Legends of Babylon and and Egypt in Relation to Hebrew Tradition

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[1] For detailed lists of the points of agreement presented by the
Hebrew Versions J and P to the account in the Gilgamesh Epic, see
Skinner, op. cit., p. 177 f.; Driver, /Genesis/, p. 106 f.; and
Gordon, /Early Traditions of Genesis/ (1907), pp. 38 ff.

Thus, viewed from a purely literary standpoint, we are now enabled to
trace back to a primitive age the ancestry of the traditions, which,
under a very different aspect, eventually found their way into Hebrew
literature. And in the process we may note the changes they underwent
as they passed from one race to another. The result of such literary
analysis and comparison, so far from discrediting the narratives in
Genesis, throws into still stronger relief the moral grandeur of the
Hebrew text.

We come then to the question, at what periods and by what process did
the Hebrews become acquainted with Babylonian ideas? The tendency of
the purely literary school of critics has been to explain the process
by the direct use of Babylonian documents wholly within exilic times.
If the Creation and Deluge narratives stood alone, a case might
perhaps be made out for confining Babylonian influence to this late
period. It is true that during the Captivity the Jews were directly
exposed to such influence. They had the life and civilization of their
captors immediately before their eyes, and it would have been only
natural for the more learned among the Hebrew scribes and priests to
interest themselves in the ancient literature of their new home. And
any previous familiarity with the myths of Babylonia would undoubtedly
have been increased by actual residence in the country. We may perhaps
see a result of such acquaintance with Babylonian literature, after
Jehoiachin's deportation,, in an interesting literary parallel that
has been pointed out between Ezek. xiv. 12-20 and a speech in the
Babylonian account of the Deluge in the Gilgamesh Epic, XI, ll. 180-
194.[1] The passage in Ezekiel occurs within chaps. i-xxiv, which
correspond to the prophet's first period and consist in the main of
his utterances in exile before the fall of Jerusalem. It forms, in
fact, the introduction to the prophet's announcement of the coming of
"four sore judgements upon Jerusalem", from which there "shall be left
a remnant that shall be carried forth".[2] But in consequence, here
and there, of traces of a later point of view, it is generally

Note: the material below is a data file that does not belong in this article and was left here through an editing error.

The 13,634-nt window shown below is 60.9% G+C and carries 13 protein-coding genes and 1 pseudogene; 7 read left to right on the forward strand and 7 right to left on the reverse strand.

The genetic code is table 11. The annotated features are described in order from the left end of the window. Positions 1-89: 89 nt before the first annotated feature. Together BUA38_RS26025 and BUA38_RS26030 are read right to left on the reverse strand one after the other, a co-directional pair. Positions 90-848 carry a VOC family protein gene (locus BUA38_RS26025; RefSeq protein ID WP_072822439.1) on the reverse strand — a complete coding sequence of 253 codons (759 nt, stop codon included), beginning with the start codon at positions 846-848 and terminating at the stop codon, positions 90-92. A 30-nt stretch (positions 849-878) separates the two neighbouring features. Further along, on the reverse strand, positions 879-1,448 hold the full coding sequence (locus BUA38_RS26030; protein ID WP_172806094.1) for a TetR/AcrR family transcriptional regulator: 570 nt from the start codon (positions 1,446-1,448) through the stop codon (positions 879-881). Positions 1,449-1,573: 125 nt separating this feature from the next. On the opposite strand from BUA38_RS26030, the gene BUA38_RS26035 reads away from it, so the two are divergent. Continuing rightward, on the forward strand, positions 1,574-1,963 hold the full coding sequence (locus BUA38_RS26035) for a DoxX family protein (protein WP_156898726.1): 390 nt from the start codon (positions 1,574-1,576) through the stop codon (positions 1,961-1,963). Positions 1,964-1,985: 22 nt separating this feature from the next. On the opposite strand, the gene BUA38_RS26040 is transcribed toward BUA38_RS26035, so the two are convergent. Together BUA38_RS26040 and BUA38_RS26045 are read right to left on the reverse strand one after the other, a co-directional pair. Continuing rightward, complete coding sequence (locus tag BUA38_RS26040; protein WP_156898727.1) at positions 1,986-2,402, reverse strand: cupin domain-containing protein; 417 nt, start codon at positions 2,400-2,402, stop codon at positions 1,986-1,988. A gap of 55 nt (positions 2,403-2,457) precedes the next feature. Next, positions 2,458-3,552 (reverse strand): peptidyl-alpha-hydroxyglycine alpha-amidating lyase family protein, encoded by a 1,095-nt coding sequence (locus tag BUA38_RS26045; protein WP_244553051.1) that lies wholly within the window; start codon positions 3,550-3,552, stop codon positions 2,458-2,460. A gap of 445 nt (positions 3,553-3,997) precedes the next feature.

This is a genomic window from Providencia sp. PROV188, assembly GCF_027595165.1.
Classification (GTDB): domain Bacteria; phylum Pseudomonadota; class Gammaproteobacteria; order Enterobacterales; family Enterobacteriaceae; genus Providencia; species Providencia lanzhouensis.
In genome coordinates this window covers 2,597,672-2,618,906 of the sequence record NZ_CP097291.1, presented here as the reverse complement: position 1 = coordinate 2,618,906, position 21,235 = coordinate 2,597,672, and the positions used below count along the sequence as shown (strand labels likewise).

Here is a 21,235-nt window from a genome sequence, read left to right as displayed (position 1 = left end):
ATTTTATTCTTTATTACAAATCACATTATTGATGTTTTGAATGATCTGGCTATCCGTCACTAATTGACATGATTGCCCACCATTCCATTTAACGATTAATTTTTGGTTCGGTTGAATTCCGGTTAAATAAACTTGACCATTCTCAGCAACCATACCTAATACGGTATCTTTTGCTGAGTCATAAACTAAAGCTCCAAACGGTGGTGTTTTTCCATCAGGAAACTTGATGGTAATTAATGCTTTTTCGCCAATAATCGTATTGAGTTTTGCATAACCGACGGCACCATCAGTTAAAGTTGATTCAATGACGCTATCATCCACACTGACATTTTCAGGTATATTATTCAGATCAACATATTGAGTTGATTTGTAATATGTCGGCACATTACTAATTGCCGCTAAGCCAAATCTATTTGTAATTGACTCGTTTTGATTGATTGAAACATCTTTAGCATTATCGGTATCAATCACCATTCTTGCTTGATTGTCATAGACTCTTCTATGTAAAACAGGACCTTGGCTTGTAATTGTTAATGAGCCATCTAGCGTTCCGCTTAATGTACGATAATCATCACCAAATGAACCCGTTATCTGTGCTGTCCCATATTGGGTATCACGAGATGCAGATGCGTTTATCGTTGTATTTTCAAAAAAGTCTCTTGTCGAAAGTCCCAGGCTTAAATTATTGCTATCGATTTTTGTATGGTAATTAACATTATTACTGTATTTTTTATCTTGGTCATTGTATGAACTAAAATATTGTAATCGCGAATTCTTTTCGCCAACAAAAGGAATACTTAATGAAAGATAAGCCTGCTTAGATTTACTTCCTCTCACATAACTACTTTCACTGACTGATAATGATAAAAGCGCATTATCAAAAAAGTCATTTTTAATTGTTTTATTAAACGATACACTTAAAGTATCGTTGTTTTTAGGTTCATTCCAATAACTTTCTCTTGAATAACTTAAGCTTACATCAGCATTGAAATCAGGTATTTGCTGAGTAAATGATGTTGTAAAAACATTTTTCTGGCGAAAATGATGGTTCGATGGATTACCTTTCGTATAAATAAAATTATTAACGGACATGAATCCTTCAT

admitted that many of the chapters in this section may have been
considerably amplified and altered by Ezekiel himself in the course of
writing. And if we may regard the literary parallel that has been
pointed out as anything more than fortuitous, it is open to us to
assume that chap. xiv may have been worked up by Ezekiel many years
after his prophetic call at Tel-abib.

[1] See Daiches, "Ezekiel and the Babylonian Account of the Deluge",
in the /Jewish Quarterly Review/, April 1905. It has of course
long been recognized that Ezekiel, in announcing the punishment of
the king of Egypt in xxxii. 2 ff., uses imagery which strongly
recalls the Babylonian Creation myth. For he compares Pharaoh to a
sea-monster over whom Yahweh will throw his net (as Marduk had
thrown his over Tiamat); cf. Loisy, /Les mythes babyloniens et les
premiers chaptires de la Genèse/ (1901), p. 87.

[2] Ezek. xiv. 21 f.

In the passage of the Babylonian Epic, Enlil had already sent the
Flood and had destroyed the good with the wicked. Ea thereupon
remonstrates with him, and he urges that in future the sinner only
should be made to suffer for his sin; and, instead of again causing a
flood, let there be discrimination in the divine punishments sent on
men or lands. While the flood made the escape of the deserving
impossible, other forms of punishment would affect the guilty only. In
Ezekiel the subject is the same, but the point of view is different.
The land the prophet has in his mind in verse 13 is evidently Judah,
and his desire is to explain why it will suffer although not all its
inhabitants deserved to share its fate. The discrimination, which Ea
urges, Ezekiel asserts will be made; but the sinner must bear his own
sin, and the righteous, however eminent, can only save themselves by
their righteousness. The general principle propounded in the Epic is
here applied to a special case. But the parallelism between the
passages lies not only in the general principle but also in the
literary setting. This will best be brought out by printing the
passages in parallel columns.

Gilg. Epic, XI, 180-194 Ezek. xiv. 12-20

Ea opened his mouth and spake, And the word of the Lord came
He said to the warrior Enlil; unto me, saying,
Thou director of the gods! O Son of man, when a land sinneth
warrior! against me by committing a
Why didst thou not take counsel trespass, and I stretch out
but didst cause a flood? mine hand upon it, and break
On the transgressor lay his the staff of the bread
transgression! thereof, and send /famine/
Be merciful, so that (all) be not upon it, and cut off from it